Dushime said you can almost plot the impact his shoebox made in his life.
“One of the biggest reasons I’m talking with you is because of the shoebox,” he said. “It’s impact changed my heart and allowed me to grow to be the person I am today.”
Professor, volunteer coach. I want to be like Coach Steve when I grow up. (Photo by Nicole Bowman-Layton/mtnmamaadventures.blog)
Almost every day after school, members of the local middle and high school cross-country teams (including Mountain Kid 1), run through the hills of our community.
For the past decade, student-athletes have run under the guidance of assistant coach and volunteer Steve Shaffer, also known as Coach Steve.
“It’s funny. I was running on my own with this guy, Joe MacGown, whose son, Joseph was the fastest guy in the state of Mississippi,” he said. “So we’d run on weekends — Joe, Joseph, me and some college guys. Then, Joseph went to (named deleted to give Shaffer and his runners privacy) High School and started running there. And I just kind of followed him there and have been here ever since.”
Shaffer hasn’t always been a runner. His fitness journey began 37 years ago, when at the age of 30, he was overweight.
“I had borderline high blood pressure and that really scared me,” Shaffer said Saturday, after running the Starkville Foundation for Public Education Hannah Pote Run for Education virtually with the cross-county team at MSU’s North Farm. The route was 3.1 miles.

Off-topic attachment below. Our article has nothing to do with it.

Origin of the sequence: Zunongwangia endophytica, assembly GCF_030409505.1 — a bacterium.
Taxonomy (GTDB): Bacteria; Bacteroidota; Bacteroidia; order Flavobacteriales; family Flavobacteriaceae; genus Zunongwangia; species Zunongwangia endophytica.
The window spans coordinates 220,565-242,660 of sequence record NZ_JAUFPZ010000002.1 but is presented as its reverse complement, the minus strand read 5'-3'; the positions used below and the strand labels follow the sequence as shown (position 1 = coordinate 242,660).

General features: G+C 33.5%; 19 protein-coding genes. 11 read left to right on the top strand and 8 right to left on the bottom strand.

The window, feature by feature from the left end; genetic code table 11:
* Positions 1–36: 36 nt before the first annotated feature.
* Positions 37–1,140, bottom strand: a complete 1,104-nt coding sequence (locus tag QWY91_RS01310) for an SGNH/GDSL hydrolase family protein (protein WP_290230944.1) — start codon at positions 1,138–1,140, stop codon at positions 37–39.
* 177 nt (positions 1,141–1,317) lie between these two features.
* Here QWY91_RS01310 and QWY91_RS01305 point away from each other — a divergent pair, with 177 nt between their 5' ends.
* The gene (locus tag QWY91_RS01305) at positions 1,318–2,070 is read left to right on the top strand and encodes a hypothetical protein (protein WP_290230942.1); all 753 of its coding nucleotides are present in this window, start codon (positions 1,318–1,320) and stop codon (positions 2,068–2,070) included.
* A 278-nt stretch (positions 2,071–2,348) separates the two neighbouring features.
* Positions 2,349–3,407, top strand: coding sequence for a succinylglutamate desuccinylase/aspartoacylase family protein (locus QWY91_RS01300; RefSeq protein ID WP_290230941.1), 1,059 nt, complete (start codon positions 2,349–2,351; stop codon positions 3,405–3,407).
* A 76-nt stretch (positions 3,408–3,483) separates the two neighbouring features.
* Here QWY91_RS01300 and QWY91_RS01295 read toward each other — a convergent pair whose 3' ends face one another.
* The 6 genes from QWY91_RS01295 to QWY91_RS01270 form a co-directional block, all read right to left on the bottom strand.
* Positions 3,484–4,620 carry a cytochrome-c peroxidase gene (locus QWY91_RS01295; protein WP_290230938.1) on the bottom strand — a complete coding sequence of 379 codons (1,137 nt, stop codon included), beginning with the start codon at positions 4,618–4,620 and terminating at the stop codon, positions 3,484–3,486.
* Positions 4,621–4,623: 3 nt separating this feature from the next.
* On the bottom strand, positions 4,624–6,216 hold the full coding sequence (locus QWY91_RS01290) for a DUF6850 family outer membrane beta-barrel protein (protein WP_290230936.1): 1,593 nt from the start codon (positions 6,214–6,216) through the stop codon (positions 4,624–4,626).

“I knew the only way to get rid of it was through a lifestyle change,” he said of the high blood pressure.
Shaffer started his fitness journey by walking five miles a day, which took about two hours.
“You can break it up into one-mile segments throughout the day,” he said.
Eventually, he started adding mileage and time to his workouts and adding hiking to his routine.
His current routine includes strength training, mostly body resistance exercises such as push-ups and pull-ups. Shaffer said he works out about two hours a day. About half of that time is spent walking and stretching.
Human interaction important
The people in the exercise community are what keeps Shaffer coming back, he said.
“Some people like to hike in the mountains or run alone,” he said. “For me, it’s fun being around people.”
As he gets older, Shaffer said he’s found that having a positive mental attitude is one of the most important aspects of survival. He noted how humans crave to be around people.
“I don’t think our political leaders really thought out the impact of the coronavirus,” he said. “I’ve found as you get older, the most important thing is your mental attitude — your emotional and psychological state.
“When you’re around young people who are optimistic, energetic and they don’t know all the bad things that could happen to them, it just makes you feel good,” Shaffer said.